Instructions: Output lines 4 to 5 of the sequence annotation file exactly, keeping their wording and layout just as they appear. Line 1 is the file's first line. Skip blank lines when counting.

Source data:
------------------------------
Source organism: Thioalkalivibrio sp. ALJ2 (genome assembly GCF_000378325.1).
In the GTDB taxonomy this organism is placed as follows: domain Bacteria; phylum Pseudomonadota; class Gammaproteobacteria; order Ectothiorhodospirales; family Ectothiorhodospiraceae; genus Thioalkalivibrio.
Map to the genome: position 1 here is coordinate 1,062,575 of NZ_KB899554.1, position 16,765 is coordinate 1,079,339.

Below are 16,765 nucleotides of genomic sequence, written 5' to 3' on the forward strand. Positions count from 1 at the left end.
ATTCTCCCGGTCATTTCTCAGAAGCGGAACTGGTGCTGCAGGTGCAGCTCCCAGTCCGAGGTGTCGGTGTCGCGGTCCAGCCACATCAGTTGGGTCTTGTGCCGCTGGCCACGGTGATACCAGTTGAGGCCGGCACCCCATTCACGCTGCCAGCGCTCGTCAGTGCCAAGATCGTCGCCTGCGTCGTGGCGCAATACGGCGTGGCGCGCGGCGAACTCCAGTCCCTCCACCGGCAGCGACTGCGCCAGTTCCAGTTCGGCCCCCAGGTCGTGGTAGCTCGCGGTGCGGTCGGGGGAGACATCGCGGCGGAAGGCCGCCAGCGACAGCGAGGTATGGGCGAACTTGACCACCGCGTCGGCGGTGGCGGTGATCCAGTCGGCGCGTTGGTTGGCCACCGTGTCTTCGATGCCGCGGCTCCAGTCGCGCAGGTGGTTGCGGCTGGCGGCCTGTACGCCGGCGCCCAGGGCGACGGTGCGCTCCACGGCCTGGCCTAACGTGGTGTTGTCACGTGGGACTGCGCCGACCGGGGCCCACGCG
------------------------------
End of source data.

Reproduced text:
Below are 16,765 nucleotides of genomic sequence, written 5' to 3' on the forward strand. Positions count from 1 at the left end.
ATTCTCCCGGTCATTTCTCAGAAGCGGAACTGGTGCTGCAGGTGCAGCTCCCAGTCCGAGGTGTCGGTGTCGCGGTCCAGCCACATCAGTTGGGTCTTGTGCCGCTGGCCACGGTGATACCAGTTGAGGCCGGCACCCCATTCACGCTGCCAGCGCTCGTCAGTGCCAAGATCGTCGCCTGCGTCGTGGCGCAATACGGCGTGGCGCGCGGCGAACTCCAGTCCCTCCACCGGCAGCGACTGCGCCAGTTCCAGTTCGGCCCCCAGGTCGTGGTAGCTCGCGGTGCGGTCGGGGGAGACATCGCGGCGGAAGGCCGCCAGCGACAGCGAGGTATGGGCGAACTTGACCACCGCGTCGGCGGTGGCGGTGATCCAGTCGGCGCGTTGGTTGGCCACCGTGTCTTCGATGCCGCGGCTCCAGTCGCGCAGGTGGTTGCGGCTGGCGGCCTGTACGCCGGCGCCCAGGGCGACGGTGCGCTCCACGGCCTGGCCTAACGTGGTGTTGTCACGTGGGACTGCGCCGACCGGGGCCCACGCG